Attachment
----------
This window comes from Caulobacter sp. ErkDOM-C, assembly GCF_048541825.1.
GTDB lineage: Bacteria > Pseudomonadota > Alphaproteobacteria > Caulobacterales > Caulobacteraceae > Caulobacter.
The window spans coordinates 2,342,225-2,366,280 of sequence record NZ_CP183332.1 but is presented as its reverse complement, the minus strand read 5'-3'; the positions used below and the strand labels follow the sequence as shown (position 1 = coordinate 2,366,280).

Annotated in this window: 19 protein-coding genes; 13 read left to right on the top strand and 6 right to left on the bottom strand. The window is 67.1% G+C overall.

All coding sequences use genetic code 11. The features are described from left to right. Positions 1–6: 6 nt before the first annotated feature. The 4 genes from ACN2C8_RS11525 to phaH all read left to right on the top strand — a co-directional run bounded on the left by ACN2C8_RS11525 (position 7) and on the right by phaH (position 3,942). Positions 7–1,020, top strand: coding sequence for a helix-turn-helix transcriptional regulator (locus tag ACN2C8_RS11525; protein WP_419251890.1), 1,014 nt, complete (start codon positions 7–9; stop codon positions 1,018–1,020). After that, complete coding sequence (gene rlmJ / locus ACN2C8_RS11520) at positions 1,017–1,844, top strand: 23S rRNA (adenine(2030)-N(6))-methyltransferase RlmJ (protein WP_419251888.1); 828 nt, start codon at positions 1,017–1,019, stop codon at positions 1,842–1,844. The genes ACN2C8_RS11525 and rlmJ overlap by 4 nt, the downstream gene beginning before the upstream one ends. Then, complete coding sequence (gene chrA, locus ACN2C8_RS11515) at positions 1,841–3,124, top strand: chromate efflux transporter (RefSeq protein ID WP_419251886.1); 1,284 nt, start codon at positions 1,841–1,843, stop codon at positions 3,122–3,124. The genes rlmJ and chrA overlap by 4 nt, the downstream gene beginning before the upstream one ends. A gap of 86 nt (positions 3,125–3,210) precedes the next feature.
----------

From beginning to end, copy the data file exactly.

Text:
This window comes from Caulobacter sp. ErkDOM-C, assembly GCF_048541825.1.
GTDB lineage: Bacteria > Pseudomonadota > Alphaproteobacteria > Caulobacterales > Caulobacteraceae > Caulobacter.
The window spans coordinates 2,342,225-2,366,280 of sequence record NZ_CP183332.1 but is presented as its reverse complement, the minus strand read 5'-3'; the positions used below and the strand labels follow the sequence as shown (position 1 = coordinate 2,366,280).

Annotated in this window: 19 protein-coding genes; 13 read left to right on the top strand and 6 right to left on the bottom strand. The window is 67.1% G+C overall.

All coding sequences use genetic code 11. The features are described from left to right. Positions 1–6: 6 nt before the first annotated feature. The 4 genes from ACN2C8_RS11525 to phaH all read left to right on the top strand — a co-directional run bounded on the left by ACN2C8_RS11525 (position 7) and on the right by phaH (position 3,942). Positions 7–1,020, top strand: coding sequence for a helix-turn-helix transcriptional regulator (locus tag ACN2C8_RS11525; protein WP_419251890.1), 1,014 nt, complete (start codon positions 7–9; stop codon positions 1,018–1,020). After that, complete coding sequence (gene rlmJ / locus ACN2C8_RS11520) at positions 1,017–1,844, top strand: 23S rRNA (adenine(2030)-N(6))-methyltransferase RlmJ (protein WP_419251888.1); 828 nt, start codon at positions 1,017–1,019, stop codon at positions 1,842–1,844. The genes ACN2C8_RS11525 and rlmJ overlap by 4 nt, the downstream gene beginning before the upstream one ends. Then, complete coding sequence (gene chrA, locus ACN2C8_RS11515) at positions 1,841–3,124, top strand: chromate efflux transporter (RefSeq protein ID WP_419251886.1); 1,284 nt, start codon at positions 1,841–1,843, stop codon at positions 3,122–3,124. The genes rlmJ and chrA overlap by 4 nt, the downstream gene beginning before the upstream one ends. A gap of 86 nt (positions 3,125–3,210) precedes the next feature.